Synchronize scaling up a range of clean energy technologies with scaling back of fossil fuels.
Many companies and financial organizations have set goals and plans to scale down investment in fossil fuels. Much more emphasis is needed on their goals and plans for the scaling up of investment in clean energy technologies, and on what governments can do to incentivize this.
Sequencing is important: continuing investment in fossil fuels is needed to keep supply and demand in balance while energy transitions are in progress, but the extent of this requirement is entirely dependent on the speed at which clean energy investment scales up.
Manage the retirement and reuse of existing infrastructure carefully, bearing in mind that some of it will be essential for a secure journey to net zero emissions.
Some parts of the existing fossil fuel infrastructure perform functions that will remain critical for some time, even in very rapid energy transitions. For example, the importance of gas‐fired power for electricity security actually increases in many countries during energy transitions before falling – especially in systems with significant seasonal variations in demand. In the European Union, peak requirements for natural gas go up through to 2030 even though overall or aggregate demand goes down. Managing the decline in refinery capacity is also important: even in markets where internal combustion engine (ICE) vehicle sales are banned, oil demand for transport does not disappear immediately.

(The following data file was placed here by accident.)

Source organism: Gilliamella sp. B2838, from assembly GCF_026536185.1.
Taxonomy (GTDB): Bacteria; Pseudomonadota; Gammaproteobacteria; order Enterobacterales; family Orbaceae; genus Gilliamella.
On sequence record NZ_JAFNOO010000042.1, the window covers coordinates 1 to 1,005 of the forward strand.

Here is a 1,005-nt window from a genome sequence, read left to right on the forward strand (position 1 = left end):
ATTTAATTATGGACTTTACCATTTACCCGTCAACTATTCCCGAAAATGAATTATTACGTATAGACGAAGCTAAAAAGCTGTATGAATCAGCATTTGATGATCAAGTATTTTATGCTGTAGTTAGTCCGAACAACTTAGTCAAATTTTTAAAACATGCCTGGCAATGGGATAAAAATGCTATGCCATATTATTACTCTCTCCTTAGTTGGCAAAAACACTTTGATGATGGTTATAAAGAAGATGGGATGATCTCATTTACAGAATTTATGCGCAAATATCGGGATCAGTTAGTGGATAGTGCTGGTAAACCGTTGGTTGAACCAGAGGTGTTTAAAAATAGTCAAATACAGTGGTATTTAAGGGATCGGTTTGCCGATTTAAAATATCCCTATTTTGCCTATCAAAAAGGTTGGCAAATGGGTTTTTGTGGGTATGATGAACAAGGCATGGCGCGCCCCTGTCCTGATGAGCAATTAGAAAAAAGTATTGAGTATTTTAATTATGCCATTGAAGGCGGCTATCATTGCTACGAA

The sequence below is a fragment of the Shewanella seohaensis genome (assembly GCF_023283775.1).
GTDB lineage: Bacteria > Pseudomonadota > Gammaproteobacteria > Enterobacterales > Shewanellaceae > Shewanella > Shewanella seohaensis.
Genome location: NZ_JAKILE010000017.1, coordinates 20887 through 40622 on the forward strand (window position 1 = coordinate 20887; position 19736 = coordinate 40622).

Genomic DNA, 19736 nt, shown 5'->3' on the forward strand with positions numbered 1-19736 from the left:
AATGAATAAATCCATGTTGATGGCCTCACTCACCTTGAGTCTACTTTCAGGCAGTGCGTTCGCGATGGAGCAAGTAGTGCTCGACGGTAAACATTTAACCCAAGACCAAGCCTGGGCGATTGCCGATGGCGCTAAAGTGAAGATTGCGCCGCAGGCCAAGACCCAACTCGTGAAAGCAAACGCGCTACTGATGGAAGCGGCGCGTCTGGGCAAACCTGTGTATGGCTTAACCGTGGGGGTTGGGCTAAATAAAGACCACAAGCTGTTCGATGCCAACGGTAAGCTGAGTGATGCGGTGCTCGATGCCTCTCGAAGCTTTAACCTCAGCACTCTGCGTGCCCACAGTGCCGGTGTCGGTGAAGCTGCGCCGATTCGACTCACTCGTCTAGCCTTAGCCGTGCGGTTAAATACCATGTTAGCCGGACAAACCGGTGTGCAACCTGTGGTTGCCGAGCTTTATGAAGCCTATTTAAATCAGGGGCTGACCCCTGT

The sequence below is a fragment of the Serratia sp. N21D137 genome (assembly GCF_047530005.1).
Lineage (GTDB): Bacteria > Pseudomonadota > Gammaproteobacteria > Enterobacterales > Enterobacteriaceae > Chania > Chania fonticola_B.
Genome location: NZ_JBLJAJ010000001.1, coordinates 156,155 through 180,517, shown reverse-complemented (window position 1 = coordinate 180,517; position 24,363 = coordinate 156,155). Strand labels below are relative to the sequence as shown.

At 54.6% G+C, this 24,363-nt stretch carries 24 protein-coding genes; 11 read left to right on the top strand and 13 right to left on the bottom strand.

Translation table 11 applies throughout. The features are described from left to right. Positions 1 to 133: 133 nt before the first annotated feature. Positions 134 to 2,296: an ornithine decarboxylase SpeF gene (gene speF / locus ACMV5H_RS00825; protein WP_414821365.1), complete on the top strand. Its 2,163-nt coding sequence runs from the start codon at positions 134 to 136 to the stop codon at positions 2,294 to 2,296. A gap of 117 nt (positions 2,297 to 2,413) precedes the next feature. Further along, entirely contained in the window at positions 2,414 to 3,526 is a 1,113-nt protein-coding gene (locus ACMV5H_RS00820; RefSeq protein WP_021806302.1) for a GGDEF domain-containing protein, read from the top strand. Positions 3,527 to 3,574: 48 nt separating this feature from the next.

Unplanned or premature retirement of this infrastructure will have negative consequences for energy security and for jobs.A new energy order
The report dispels the myth that the energy crisis has been caused by a shift to clean energy, but does emphasize that the current crisis situation will ultimately spur progress to a new, cleaner energy system.
“Energy markets and policies have changed as a result of Russia’s invasion of Ukraine, not just for the time being, but for decades to come,” said Birol. “Even with today’s policy settings, the energy world is shifting dramatically before our eyes. Government responses around the world promise to make this a historic and definitive turning point towards a cleaner, more affordable, and more secure energy system.”
Commenting on this report in a statement, Sushil Purohit, president of Wärtsilä Energy and EVP of Wärtsilä said: ”Today’s IEA World Energy Outlook report demonstrates that we have reached a tipping point – now is the time to increase our ambition and accelerate towards net zero. From replacing inflexible coal‐fired power plants with agile balancing engines, to integrating more hydrogen and energy storage onto the grid, the pathway to net zero needs to prioritize flexible technologies that do not compete with renewables for the limelight. Like backing singers in the band, flexible solutions must support the star of the show – renewable energy.”
Originally published by Pamela Largue at Power Engineering International.